How to train your dragon

A clumsy teenage Viking whose only wish is to grow into a big and tough dragon slayer, befriends a young dragon and learns that there might be more to this creature, than what he had been lead to believe.
How to train your dragon
From the moment I first watched the trailer of the children's book, film adaptation of How to train your dragon I was hooked. Normally I am not easily mesmerized by the ‘sweet song of the trailer sirens’, but this time I must have had my guard down, because I was as excited by the release date of this animated flick from Dream Works as were my children. It seems my gut instinct was right, because this is one fabulous movie. The story begins with the introduction of Hiccup (Jay Baruchel), a not so popular and scrawny teenage Viking living on the small island which happens to be the target of pillaging and looting… no, not other Vikings but… dragons. A plethora of flying, fire spitting, scaly creatures, who attack on a daily basis. During one such attack – though discouraged from even venturing out of the house, due to his calamitous clumsiness – Hiccup manages to shoot down the Night Fury, the most dangerous of all dragons. The beast falls from the sky into the woods, and though Hiccup eagerly shares his achievement with the rest of the villagers, no one believes him. The following day, he goes off into the woods to find the dragon, kill it and bring back proof of his courageous act. Hiccup is not known for his bravery, and this is a thorn in Stoick the Vast (Gerard Butler), the big bearded village leader, who has slain many-a-dragon… also Hicupp’s father. Everything about his son is a disappointment to Stoick. Hiccup is the exact opposite of his father. While Stoick, ventures off to find the dragons’ nest to destroy it, he leaves his son behind in the care of the blacksmith, who is also the trainer at the island’s dragon slaying school. Hiccup is no match to the other teens participating in the training. They are all significantly bigger and definitely more aggressive than he. Even the girl Hiccup is sweet on – Astrid (America Ferrera) – is tougher than he. Though at first this underdog seems doomed in his journey of becoming a dragon slayer, via the experiences he lives with the Night Fury (now nicknamed Toothless) he gains a ‘magic touch’ with the dragons used in the training of the young fighters. The friendship Hiccup shares with Toothless is a forbidden one. The villagers would not approve (and don’t once it comes out in the open) of the strange alliance between one of their own, and a fire breathing deadly creature like Toothless. This is a familiar story, in movies and in history books. “You don’t know him like I do” can now be applied to How to train your dragon as well. It was a good way of addressing the subject of tolerance (yet again) via the cartoon with my children. Aside the lovely message about ‘we are all the same, no matter how different’ How to train your dragon is also a beautiful digital animation, with textures and details which are truly breathtaking. Throughout most of the film, I wished that I had some of my designer friends next to me to share in my amasement… my kids got sick of me leaning over to them, and expressing my excitement about the rendering of the characters to them. How to train your dragon is an extremely well crafted animated film, which is sure to entertain the whole family. I highly recommend it. You don’t have to take a child to the cinema to be able to enjoy it… even if you go on your own, you won’t regret it. How to train your dragon Melbourne IMAX Official website Film Run Time: 97 mins Rating: PG Directors: Dean DeBlois; Chris Sanders Writers: Cressida Cowell (based on the novel by); Dean DeBlois (screenplay) Genre: Animation | Adventure | Comedy | Family | Fantasy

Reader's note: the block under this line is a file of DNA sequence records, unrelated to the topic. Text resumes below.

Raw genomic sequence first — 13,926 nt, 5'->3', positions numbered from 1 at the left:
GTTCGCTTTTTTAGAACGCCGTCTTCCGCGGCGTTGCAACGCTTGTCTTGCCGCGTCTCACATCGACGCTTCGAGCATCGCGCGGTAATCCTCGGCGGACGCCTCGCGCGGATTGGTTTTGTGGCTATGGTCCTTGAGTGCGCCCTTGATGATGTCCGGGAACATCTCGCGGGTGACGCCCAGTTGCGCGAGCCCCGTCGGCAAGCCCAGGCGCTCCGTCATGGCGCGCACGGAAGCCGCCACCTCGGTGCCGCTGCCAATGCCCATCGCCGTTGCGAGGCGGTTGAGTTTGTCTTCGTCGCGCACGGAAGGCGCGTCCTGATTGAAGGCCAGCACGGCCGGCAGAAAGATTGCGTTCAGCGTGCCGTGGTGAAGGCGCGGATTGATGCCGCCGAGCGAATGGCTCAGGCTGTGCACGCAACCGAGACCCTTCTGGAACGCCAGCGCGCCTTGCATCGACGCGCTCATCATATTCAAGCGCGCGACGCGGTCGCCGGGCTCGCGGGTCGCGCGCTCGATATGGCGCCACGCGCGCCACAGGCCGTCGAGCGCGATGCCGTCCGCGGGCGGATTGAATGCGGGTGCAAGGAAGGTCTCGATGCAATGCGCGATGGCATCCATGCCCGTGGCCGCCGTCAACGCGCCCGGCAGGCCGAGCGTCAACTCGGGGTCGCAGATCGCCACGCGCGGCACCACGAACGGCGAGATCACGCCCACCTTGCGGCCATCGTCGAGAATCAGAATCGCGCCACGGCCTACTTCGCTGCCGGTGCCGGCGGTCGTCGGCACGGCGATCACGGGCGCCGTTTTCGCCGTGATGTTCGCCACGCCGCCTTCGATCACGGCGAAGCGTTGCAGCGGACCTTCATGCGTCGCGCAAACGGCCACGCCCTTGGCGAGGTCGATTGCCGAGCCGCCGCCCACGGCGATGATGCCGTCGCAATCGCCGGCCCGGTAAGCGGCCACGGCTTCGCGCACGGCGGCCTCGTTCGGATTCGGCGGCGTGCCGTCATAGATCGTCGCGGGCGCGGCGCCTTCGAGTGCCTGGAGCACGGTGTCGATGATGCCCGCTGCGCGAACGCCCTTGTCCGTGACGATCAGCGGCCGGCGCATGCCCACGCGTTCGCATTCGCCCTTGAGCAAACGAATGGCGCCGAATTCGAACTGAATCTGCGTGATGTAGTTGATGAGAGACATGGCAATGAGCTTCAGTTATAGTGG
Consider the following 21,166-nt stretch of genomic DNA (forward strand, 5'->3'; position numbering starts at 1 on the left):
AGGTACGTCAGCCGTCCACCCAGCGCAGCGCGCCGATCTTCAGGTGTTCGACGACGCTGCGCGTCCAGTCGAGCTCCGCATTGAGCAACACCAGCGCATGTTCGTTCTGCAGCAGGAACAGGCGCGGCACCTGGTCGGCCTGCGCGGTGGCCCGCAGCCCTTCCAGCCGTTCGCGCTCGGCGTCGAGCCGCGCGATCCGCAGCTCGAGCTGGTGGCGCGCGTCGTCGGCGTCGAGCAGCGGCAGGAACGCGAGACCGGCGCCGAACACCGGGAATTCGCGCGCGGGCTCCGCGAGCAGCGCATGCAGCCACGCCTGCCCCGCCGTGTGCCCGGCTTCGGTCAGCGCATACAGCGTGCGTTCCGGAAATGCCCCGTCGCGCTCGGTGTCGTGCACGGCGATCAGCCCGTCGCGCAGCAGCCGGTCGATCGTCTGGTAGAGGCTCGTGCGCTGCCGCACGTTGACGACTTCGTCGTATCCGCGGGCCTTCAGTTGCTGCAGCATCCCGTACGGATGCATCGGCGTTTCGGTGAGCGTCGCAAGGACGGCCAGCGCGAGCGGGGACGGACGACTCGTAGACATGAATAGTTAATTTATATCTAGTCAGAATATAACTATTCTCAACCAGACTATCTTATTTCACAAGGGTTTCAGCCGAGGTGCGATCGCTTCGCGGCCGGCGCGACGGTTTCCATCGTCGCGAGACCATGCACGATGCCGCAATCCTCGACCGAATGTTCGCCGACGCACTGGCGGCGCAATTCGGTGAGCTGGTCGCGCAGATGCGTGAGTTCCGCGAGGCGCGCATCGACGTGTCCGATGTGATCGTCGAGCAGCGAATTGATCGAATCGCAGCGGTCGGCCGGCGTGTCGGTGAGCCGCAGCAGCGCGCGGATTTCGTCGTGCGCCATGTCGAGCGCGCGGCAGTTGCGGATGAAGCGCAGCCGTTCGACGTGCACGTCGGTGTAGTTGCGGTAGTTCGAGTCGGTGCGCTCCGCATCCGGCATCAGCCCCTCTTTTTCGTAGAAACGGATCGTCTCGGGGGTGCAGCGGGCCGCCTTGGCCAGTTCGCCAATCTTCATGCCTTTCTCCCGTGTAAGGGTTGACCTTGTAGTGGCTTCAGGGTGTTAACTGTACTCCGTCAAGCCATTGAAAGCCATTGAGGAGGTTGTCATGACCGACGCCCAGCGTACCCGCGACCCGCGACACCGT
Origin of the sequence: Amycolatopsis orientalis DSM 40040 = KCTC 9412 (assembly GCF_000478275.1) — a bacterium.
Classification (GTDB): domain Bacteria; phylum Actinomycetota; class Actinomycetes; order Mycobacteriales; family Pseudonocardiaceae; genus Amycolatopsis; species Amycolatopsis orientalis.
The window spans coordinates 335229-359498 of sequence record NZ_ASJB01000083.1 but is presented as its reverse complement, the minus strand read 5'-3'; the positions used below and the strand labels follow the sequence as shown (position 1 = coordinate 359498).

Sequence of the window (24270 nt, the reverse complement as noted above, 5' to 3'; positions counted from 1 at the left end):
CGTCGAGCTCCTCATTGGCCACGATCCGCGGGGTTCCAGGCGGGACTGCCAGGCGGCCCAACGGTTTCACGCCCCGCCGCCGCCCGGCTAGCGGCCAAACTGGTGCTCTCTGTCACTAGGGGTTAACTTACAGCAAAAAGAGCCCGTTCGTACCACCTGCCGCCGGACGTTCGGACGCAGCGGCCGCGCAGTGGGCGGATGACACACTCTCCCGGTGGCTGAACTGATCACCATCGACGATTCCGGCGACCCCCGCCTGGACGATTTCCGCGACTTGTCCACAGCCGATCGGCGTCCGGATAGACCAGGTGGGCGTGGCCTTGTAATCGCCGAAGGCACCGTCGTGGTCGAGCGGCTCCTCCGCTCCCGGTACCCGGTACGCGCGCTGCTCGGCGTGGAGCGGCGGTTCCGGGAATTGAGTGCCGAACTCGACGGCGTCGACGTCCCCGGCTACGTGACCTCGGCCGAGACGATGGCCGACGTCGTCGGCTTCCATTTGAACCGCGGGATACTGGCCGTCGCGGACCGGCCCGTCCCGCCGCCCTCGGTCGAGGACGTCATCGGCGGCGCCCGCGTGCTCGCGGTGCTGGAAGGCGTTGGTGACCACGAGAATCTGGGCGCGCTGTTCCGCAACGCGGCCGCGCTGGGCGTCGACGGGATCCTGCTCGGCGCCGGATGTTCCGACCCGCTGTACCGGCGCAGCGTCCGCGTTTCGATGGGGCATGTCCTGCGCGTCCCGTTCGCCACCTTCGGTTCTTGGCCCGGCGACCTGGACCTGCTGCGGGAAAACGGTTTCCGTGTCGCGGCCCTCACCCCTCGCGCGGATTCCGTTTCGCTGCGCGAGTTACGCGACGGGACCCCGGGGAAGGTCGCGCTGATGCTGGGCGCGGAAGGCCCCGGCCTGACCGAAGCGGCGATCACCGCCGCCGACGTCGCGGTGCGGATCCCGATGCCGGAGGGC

Gordana Andjelic-Davila

Wednesday 7 April, 2010

About the author

Gordana Andjelic-Davila is an Arts Hub contributor based in Melbourne. Find her on Twitter @flyinggondola